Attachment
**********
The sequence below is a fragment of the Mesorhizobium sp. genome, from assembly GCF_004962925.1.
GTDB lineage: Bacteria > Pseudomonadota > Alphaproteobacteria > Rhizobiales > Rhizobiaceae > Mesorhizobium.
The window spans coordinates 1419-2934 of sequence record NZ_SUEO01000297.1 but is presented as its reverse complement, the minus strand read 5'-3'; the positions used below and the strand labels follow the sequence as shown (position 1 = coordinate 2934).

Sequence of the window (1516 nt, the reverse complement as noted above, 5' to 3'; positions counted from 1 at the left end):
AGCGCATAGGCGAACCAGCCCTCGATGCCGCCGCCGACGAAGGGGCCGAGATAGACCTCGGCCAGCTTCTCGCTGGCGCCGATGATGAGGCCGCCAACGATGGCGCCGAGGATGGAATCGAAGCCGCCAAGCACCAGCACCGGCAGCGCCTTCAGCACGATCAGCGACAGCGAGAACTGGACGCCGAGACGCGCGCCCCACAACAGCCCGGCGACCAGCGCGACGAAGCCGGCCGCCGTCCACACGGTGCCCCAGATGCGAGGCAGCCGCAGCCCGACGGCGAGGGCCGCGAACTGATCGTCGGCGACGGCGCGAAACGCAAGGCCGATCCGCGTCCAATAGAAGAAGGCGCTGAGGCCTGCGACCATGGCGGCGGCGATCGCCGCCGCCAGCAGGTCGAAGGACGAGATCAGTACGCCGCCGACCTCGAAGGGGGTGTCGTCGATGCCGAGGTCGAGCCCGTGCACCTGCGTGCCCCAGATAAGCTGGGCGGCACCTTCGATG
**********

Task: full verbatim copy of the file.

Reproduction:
The sequence below is a fragment of the Mesorhizobium sp. genome, from assembly GCF_004962925.1.
GTDB lineage: Bacteria > Pseudomonadota > Alphaproteobacteria > Rhizobiales > Rhizobiaceae > Mesorhizobium.
The window spans coordinates 1419-2934 of sequence record NZ_SUEO01000297.1 but is presented as its reverse complement, the minus strand read 5'-3'; the positions used below and the strand labels follow the sequence as shown (position 1 = coordinate 2934).

Sequence of the window (1516 nt, the reverse complement as noted above, 5' to 3'; positions counted from 1 at the left end):
AGCGCATAGGCGAACCAGCCCTCGATGCCGCCGCCGACGAAGGGGCCGAGATAGACCTCGGCCAGCTTCTCGCTGGCGCCGATGATGAGGCCGCCAACGATGGCGCCGAGGATGGAATCGAAGCCGCCAAGCACCAGCACCGGCAGCGCCTTCAGCACGATCAGCGACAGCGAGAACTGGACGCCGAGACGCGCGCCCCACAACAGCCCGGCGACCAGCGCGACGAAGCCGGCCGCCGTCCACACGGTGCCCCAGATGCGAGGCAGCCGCAGCCCGACGGCGAGGGCCGCGAACTGATCGTCGGCGACGGCGCGAAACGCAAGGCCGATCCGCGTCCAATAGAAGAAGGCGCTGAGGCCTGCGACCATGGCGGCGGCGATCGCCGCCGCCAGCAGGTCGAAGGACGAGATCAGTACGCCGCCGACCTCGAAGGGGGTGTCGTCGATGCCGAGGTCGAGCCCGTGCACCTGCGTGCCCCAGATAAGCTGGGCGGCACCTTCGATG